Mashudu Netsianda Senior Court Reporter
SPORT, Arts and Culture Minister Andrew Langa and his business partners were yesterday accused of defying a court order to vacate a gold mine in Filabusi, Insiza district when the Deputy Sheriff of the High Court was blocked from carrying out an eviction.
Langa has been sucked into the mine ownership dispute with a Filabusi family claiming that he was fraudulently given 10 percent shares in the mine by Israelis Reoven Meyer Dray and Avi Habot.
Dray and Habot initially entered into a partnership with the couple – Nqobile Khumalo and Francisca Mufambi – before they were later ditched and the minister came into the picture.
Khumalo and Mufambi then approached the Bulawayo High Court which granted them a provisional order barring the Israelis from interfering with operations at the mine.
The couple cited Dray, Habot, Trianic Investments and Dorcas Tiwaringe as the respondents. Langa was not cited as the couple said they did not recognise his partnership with the Israelis.
Last month, Justice Martin Makonese ordered the respondents not to interfere with the applicants’ operations at the mine, paving the way for the Deputy Sheriff to descend on the mine yesterday.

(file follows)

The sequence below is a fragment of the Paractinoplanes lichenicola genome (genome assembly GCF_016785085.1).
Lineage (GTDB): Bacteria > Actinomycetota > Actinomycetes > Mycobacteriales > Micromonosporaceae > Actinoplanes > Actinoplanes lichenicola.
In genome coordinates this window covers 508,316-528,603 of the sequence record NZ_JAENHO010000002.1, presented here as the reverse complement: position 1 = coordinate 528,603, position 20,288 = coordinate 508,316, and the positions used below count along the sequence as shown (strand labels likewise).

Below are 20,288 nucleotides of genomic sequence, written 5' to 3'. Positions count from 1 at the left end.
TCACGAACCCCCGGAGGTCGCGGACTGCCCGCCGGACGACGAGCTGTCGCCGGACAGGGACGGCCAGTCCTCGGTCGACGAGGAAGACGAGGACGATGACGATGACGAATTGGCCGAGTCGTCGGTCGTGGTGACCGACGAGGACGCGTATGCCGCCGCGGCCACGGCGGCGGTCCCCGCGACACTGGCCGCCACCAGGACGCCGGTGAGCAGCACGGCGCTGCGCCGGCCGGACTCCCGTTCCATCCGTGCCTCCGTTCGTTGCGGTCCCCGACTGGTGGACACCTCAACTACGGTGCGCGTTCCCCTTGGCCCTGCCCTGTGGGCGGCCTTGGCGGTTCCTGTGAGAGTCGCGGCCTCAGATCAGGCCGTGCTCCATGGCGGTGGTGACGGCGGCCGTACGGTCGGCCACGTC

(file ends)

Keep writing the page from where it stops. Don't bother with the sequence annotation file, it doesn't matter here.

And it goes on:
In a letter written on Monday, Khumalo and his wife, through their lawyer, Norman Mugiya of Mugiya and Macharaga Law Chambers, asked the Deputy Sheriff to evict the respondents.
“We refer to a court order that was granted by Justice Makonese on January 15, 2015. We advise that the respondents have continued to disregard the court order and continued to operate despite the order interdicting them to do so,” reads part of the letter.
“Kindly proceed to evict the respondents from the mine known as Eric 21, Trianic Investment, Filabusi in terms of the order and in particular to Clause (4) of the order. You are also required to hand over possession and or operations of the mine to the applicant in terms of the order.”
Mugiya yesterday said by virtue of being in a partnership with the Israelis, Langa was part of those resisting eviction.
Following yesterday’s decision by the respondents to block the Deputy Sheriff of the High Court from evicting the respondents, Mugiya said they would make an application for contempt of court.
“The order directly affects the minister. The order refers to directors of the company, they’re the main shareholders. According to a document we got from the Registrar of Companies, the CR 14, he is one of those controlling the company,” said Mugiya.
Langa could not be reached yesterday as his mobile was unavailable, but last month he confirmed to Chronicle that he was part of Trianic Investments.
Oliver Chikarara, a director in the company in which the minister has shares, said they blocked the eviction as it was from a default judgment.
“The Deputy Sheriff came and tried to implement the court order but we had to stop him because we’ve filed a notice of opposition. The applicants fraudulently acquired the order in the sense that it was a default judgment as they didn’t serve us with the papers on time,” said Chikarara.